Is your smartphone secure? Beware when surfing the web on your smartphone.
Smartphones present growing security threat on campus, report says from The Chronicle of Higher Education.
Another new tech tool – I want one! (but do I NEED one) The new thing everyone is “talking” about with the new iPhone 4S.
Video: iPhone 4S hands-on, talking with Apple’s ‘Siri’ from Sync.ca.
You will need access to Ebsco for this fascinating article. The comparisons between then and now are uncanny.
Luyt, Brendan. The ALA, public libraries and the Great Depression. Library History, Volume 23, Number 2, June 2007, pp. 85-96(12).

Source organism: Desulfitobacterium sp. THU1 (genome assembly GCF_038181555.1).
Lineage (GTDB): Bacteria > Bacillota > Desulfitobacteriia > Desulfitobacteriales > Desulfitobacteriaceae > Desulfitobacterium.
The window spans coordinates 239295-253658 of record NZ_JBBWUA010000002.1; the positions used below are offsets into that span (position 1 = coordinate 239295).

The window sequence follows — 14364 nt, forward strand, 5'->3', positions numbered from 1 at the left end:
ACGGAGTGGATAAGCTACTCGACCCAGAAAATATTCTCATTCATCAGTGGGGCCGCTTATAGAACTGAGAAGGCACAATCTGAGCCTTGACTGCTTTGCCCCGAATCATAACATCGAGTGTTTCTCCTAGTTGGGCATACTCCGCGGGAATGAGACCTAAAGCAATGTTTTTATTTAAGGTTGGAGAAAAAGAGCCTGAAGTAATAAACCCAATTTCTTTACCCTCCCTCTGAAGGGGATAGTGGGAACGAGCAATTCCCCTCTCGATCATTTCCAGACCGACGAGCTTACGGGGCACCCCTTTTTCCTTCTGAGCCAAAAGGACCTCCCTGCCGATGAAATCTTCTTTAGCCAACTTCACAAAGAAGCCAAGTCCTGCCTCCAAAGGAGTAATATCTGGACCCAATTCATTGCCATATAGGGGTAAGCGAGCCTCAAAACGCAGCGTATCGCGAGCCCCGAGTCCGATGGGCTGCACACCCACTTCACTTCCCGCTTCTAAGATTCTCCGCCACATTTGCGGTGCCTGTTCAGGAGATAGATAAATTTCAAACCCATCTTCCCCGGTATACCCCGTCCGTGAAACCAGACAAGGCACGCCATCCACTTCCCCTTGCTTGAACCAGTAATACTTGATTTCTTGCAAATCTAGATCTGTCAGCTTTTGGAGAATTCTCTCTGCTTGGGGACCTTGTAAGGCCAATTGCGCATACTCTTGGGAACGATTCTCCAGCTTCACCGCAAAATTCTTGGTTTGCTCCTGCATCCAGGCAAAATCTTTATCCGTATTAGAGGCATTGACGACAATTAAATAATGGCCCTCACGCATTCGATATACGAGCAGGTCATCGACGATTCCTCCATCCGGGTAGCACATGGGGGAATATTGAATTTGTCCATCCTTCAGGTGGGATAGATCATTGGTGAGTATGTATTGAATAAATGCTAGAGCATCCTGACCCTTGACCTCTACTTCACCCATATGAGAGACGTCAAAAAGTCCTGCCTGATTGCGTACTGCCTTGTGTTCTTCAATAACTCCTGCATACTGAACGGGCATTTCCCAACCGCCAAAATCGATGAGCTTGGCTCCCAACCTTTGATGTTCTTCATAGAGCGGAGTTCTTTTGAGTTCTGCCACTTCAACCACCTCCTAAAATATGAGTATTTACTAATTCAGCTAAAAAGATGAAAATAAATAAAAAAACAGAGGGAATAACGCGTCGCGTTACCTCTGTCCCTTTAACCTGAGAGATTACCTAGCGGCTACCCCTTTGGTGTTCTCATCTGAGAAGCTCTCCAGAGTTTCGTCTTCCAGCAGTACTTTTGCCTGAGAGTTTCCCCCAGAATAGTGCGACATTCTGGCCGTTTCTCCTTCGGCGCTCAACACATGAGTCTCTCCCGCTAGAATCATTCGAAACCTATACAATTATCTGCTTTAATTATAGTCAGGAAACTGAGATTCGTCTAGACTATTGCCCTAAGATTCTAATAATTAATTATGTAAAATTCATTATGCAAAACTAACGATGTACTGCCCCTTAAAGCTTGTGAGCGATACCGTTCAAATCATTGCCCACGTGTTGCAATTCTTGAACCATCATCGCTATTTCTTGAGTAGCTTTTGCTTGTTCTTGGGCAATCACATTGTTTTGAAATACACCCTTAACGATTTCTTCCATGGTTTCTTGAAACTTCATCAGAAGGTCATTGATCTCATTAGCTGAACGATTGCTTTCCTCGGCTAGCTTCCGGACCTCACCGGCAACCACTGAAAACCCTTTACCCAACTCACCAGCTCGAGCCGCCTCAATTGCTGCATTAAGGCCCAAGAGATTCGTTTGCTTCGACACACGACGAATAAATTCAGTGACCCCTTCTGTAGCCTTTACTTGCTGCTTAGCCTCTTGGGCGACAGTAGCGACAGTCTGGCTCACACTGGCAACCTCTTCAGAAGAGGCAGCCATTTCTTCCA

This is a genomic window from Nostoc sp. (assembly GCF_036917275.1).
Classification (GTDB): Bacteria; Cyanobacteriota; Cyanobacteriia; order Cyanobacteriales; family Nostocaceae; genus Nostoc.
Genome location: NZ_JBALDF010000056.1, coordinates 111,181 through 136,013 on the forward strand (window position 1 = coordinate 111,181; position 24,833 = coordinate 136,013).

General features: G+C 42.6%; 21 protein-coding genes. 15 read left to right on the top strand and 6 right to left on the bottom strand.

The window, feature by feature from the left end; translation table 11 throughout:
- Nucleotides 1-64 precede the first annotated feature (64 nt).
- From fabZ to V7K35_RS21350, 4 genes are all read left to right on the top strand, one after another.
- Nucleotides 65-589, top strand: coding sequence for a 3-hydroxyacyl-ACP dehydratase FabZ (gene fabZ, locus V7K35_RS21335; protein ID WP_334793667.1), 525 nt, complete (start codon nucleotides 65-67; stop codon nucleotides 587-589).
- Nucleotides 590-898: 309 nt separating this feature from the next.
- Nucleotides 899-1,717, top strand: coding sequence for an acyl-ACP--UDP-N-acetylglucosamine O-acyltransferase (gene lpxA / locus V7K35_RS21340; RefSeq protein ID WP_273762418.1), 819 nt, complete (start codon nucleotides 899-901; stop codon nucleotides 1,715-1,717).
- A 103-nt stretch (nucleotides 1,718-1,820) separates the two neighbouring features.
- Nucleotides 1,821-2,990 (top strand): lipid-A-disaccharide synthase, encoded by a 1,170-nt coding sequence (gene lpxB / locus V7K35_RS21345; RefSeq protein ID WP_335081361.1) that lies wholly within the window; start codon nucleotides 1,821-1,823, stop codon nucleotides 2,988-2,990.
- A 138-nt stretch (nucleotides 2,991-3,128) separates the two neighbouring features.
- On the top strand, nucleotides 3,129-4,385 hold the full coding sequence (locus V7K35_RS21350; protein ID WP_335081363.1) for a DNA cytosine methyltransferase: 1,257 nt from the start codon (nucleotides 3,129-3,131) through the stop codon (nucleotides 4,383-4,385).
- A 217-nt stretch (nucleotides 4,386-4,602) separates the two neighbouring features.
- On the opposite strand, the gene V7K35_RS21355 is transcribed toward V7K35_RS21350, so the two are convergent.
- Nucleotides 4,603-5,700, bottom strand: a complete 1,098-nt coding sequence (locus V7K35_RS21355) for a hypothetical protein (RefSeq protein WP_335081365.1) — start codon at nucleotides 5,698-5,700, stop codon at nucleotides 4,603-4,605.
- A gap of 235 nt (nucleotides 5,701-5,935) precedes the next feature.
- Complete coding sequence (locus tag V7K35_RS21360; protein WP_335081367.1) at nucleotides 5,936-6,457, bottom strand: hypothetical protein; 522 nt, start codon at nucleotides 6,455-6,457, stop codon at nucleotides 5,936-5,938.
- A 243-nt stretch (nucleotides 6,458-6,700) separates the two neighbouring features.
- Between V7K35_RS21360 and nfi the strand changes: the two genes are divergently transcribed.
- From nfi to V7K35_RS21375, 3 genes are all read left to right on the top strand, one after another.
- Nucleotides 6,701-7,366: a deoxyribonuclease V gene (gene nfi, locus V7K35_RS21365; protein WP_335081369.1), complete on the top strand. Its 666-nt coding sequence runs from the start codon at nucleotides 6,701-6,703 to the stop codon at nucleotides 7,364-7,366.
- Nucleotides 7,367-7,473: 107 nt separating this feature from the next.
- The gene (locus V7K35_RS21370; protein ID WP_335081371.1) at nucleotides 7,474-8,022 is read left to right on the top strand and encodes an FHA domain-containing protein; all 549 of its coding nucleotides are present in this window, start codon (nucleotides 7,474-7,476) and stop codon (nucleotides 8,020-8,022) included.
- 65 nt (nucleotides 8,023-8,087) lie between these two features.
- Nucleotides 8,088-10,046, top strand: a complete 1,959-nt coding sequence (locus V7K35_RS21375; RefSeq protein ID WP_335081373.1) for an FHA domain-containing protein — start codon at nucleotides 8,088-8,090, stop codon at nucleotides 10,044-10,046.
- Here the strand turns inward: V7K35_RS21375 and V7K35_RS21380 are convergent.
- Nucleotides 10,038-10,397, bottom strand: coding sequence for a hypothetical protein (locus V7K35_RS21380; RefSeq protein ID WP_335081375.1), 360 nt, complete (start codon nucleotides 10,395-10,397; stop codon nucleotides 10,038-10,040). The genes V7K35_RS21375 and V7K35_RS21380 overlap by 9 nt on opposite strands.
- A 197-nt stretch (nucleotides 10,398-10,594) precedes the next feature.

Abstract from Ingentaconnect: During the Great Depression of the 1930s, the American Library Association (ALA) became active in an alliance of public administrators, bank executives and teachers defending public spending from powerful populist anti-tax coalitions seeking drastic tax cuts as a solution to economic stagnation. Librarians were encouraged by the ALA to join the fight for ‘constructive economy’ that would reform and strengthen the role of public institutions. On the surface, this appears to be another example of the cyclical calls for library action that Michael Harris identified as characteristic of the profession’s history. But in this case, the threat was real and the campaign produced significant long-term change. Librarians and their institutions became part of a much broader set of social forces that served to re-establish the hegemony of the American state at a time when it was particularly vulnerable to attack. In fact, the ALA’s calls for ‘constructive economy’ foreshadowed and made possible the post-war Fordist compromise between monopoly capital, the state and organized labour. This article examines the role the ALA hoped libraries would play in the campaign against the anti-taxation groups and, using the work of social theorists Antonio Gramsci and Nicos Poulantzas, situates these efforts within the wider political economy of the time.